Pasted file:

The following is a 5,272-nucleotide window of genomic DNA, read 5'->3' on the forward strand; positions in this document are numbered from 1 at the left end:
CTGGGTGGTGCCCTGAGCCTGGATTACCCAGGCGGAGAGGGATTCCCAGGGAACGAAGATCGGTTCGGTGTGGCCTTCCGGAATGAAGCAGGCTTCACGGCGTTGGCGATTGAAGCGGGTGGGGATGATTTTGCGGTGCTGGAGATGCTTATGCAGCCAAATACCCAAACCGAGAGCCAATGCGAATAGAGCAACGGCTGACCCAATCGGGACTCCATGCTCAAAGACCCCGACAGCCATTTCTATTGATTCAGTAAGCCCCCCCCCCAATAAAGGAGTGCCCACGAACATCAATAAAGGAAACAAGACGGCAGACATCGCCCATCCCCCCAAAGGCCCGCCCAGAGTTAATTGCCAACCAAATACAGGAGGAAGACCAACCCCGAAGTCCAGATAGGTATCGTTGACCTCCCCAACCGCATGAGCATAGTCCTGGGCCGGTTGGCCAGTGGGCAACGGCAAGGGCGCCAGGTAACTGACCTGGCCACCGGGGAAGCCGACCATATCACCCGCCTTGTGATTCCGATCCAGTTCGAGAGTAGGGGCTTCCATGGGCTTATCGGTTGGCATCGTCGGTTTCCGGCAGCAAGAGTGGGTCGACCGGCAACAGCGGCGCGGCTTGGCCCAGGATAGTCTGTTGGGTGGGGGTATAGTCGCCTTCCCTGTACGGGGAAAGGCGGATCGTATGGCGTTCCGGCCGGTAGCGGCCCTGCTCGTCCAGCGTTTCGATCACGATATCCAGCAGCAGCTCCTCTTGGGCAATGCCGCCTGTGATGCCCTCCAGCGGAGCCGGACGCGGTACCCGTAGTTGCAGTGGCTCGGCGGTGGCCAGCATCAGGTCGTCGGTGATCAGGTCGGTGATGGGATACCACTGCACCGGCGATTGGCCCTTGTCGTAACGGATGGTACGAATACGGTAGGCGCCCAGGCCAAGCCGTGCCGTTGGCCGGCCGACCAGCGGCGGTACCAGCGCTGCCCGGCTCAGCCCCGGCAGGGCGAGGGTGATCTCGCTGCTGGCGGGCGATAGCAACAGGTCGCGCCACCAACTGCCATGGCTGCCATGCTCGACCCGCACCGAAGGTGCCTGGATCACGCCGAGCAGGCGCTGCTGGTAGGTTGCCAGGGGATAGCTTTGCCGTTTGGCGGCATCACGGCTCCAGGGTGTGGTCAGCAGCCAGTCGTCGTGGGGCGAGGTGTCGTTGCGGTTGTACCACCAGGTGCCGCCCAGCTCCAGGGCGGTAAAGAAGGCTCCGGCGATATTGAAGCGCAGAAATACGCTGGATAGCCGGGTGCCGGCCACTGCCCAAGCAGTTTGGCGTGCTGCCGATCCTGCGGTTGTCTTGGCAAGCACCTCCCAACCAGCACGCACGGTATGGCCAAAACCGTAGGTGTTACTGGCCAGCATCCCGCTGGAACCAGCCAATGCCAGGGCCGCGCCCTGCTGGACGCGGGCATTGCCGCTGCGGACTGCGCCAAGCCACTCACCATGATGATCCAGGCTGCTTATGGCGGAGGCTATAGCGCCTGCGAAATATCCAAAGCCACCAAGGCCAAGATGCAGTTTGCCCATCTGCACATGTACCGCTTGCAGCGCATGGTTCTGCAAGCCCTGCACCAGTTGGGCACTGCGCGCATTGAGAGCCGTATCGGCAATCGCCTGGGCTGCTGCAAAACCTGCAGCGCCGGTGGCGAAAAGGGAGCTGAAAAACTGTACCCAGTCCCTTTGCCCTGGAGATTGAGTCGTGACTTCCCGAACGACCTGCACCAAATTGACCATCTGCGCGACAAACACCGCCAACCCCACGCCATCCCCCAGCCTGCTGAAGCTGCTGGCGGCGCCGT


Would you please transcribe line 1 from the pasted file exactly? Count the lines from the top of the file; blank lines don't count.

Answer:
The following is a 5,272-nucleotide window of genomic DNA, read 5'->3' on the forward strand; positions in this document are numbered from 1 at the left end: